Do GPs PCTs and Labs all avoid the T3 testing to avoid treating it if low?

It seems obvious from many posts on here and elsewhere that T3 testing and provision of the hormone is taboo in the NHS- apart from Endos, who again seem to have thyroid 'blindness by TSH numbers' in many cases.

If the T4 issue has been fudged for decades, with established protocols with NDT all but forgotten, how much more difficult to get a replacement therapy that will cost more and be more difficult to manage- even if more effective?

T3 doesn't seem to cause depression- it actually lifts it, so that's another escape route out of the window for our harrassed medics.

It's hard not to be a conspiracy theorist these days but humanity's been 'at it' for millennia and money's short -like the will to address thyroid illness properly.

16 Replies

  • I am beginning to think it is because the pharmaceutical companies push T4 as a miracle drug. Obviously it rakes in the dosh for them. What I don't get is why they don't also promote T3. That ought to bring in as much money for them, but maybe it doesn't. If they pushed T3 as the "wonder" drug, T3 testing would magically become fashionable and the "must have" test. Perhaps we are shouting at/bashing the wrong people? Maybe it's times someone asked a drug company how much profit there is in a T4 as opposed to T3. A freedom of information request?

  • Isn't Levo generic? It's been around long enough..If so, it won't be making that much profit.

  • They will usually only test for T3 if your TSH is outwith the range. It doesn't help when people feel awful and a little T3 sometimes goes a long way to some improvement.

  • I don't see the profit in the levo per se, but in the multiple drugs we end up taking when on it, for residual illness and symptoms. I wanted to say so much more at the meeting last week about this but was advised not to. The fact we develop diabetes and heart disease if under treated means something surely, when endos seem to specialise in diabetes much more than thyroid.

  • Yeah, that's 'conspiracy squared' - only for the connoisseur :)

    Quite likely an unconscious agenda, where the push for change MUST come from outside, where we are acting now.

  • You could very well be right. In fact you probably are.

  • Rigging of the Market?

    We need action similar to the anti lobbying laws being brought in to stop corruption in parliament. It's been going on for years and all major parties are involved.

    The Drug Co's worked out a strategy years ago and it has worked brilliantly- so well, that no one on the 'receiving end' even notices, apart from us patients!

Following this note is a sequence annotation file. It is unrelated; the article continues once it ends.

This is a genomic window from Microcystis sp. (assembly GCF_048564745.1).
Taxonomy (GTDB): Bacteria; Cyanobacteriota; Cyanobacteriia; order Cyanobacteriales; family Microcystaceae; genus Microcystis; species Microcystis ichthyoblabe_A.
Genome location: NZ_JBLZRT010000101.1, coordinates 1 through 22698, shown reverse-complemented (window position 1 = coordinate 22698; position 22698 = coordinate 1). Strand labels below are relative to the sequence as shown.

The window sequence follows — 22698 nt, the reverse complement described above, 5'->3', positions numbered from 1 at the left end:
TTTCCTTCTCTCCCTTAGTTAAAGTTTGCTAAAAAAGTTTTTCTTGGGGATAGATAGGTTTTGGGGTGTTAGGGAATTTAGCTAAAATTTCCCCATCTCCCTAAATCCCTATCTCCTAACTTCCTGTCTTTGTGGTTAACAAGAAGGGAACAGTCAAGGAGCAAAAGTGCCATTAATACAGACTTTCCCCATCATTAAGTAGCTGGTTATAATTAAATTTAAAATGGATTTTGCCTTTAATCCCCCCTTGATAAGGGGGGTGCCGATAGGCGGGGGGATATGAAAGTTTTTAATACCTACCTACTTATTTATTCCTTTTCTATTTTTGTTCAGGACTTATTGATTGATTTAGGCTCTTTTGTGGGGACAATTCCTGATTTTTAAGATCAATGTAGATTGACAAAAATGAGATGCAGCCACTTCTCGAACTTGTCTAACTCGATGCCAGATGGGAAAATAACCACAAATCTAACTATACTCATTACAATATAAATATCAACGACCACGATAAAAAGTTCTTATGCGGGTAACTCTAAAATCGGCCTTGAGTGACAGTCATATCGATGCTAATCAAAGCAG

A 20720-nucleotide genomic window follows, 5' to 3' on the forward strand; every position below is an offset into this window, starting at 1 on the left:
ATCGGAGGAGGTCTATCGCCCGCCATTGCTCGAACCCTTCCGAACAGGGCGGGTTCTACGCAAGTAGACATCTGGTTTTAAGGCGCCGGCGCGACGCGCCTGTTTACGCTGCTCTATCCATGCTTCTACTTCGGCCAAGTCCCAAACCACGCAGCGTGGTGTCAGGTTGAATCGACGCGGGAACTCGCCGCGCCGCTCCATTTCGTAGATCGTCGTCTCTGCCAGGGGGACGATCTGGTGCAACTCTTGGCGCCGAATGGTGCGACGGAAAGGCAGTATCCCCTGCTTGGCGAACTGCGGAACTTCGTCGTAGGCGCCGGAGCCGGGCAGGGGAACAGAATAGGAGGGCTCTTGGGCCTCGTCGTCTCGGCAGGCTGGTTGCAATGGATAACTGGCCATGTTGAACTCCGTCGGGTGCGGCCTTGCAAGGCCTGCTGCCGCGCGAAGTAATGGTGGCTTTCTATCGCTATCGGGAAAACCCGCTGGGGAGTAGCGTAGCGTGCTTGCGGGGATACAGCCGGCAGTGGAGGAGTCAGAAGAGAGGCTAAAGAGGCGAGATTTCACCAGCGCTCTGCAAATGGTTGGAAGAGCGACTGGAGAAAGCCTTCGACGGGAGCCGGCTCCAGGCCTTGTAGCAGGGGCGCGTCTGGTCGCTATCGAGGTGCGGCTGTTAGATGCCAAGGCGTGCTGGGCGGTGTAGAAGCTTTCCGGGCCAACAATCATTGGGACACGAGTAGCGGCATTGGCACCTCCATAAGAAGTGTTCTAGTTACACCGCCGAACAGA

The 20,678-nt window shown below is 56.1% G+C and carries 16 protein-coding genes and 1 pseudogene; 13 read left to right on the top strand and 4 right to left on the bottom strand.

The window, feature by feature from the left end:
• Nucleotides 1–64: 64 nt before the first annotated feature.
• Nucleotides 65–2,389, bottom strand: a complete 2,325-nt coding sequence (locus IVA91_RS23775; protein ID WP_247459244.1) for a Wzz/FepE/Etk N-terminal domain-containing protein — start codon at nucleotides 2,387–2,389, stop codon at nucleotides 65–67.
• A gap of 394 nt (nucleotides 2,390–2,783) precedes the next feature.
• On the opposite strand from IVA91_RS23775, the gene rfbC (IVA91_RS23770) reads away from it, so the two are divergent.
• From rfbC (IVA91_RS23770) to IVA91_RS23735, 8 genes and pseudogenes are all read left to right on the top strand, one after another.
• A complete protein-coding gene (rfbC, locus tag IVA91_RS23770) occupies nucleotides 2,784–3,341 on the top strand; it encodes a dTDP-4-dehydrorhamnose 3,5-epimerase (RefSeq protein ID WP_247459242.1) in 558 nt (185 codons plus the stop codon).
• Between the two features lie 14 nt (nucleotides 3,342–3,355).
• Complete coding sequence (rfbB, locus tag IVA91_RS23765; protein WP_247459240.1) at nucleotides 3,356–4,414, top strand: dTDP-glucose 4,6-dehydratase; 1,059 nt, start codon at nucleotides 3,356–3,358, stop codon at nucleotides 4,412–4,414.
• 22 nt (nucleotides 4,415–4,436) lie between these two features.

• Laladrew, you are so right. A survey should be done on the 'other prescriptions' given to people with thyroid gland problems most of which only arise when they are not on the correct medication for them and being denied trial of alternatives. Some are also 'diagnosed' with anything but a thyroid gland problem.

    Well done in the Scottish Parliament. I realise you would have liked to voice your opinions more forcefully if allowed to do so.

  • Thanks Shaws. I have been trying to find the data on the multiple medications thyroid patients are prescribed but it seems in Scotland it isn't collected. A friend is a practice manager though and says she is regularly horrified when she looks at the other meds a patient on levo takes, and this only increases as time goes on.

  • I will start with a few and others can add theirs:-


    Pain relief


    Antacids (where they may have low instead of high acid) - do they get complications?

    I forgot to say about the people diagnosed with mental health issues

  • At my local hosp diabetes get four and a half days a week and endocrine gets 2 hours. I told the receptionist exactly what I thought of that and will be telling my endo the same.

    Moggie x

  • tegz that this document exists make me nervous for our care A few short months after this document/meeting, the co involved got Scottish Medicine Consortium approval for more expensive insulin marketing in Scotland, then a few months after that withdrew a long standing, reliable and cheaper one, plunging NHS Scotland in to chaos. Did the powers that be not thrash that sort of thing out in their meeting?

    Nhs scotland spent 1 BILLION on Diabetes care last year, TEN percent of the budget. This insulin producer awarded an endocrinologist their highest honour for services to Endocrinology

    It's maddening.

  • A recent expose on Stoma care covered a similar trend where 30% the ACTUAL NH Service funding was provided by equipment suppliers who would then expect their products to be used on patients [& for a lifetime, at that ]- though technically a free choice.

    Yeah- we know! Don't step out of line, if you know what's 'good for you'.

  • ;-) Good thing we don't know what's good for us tegz.

  • T3? - if I can find a friendly Endo to sell me a bag ;)

  • When it comes to cost I'm puzzled. My gp has dealt with every possible thyroid related problem with other expensive tests and/or treatment. My tinnitus for example got me a hearing test and a hearing aid that I dont use. My post nasal drip that results in sinusitis was treated by a consultant who put me on 6 months anti-biotics. High cholesterol? Statins that I refused.....surely it would just be cheaper to test my thyroid properly even if just to exclude it. If they leave my hypothyroid poorly treated for long enough I'm sure to need insulin :(

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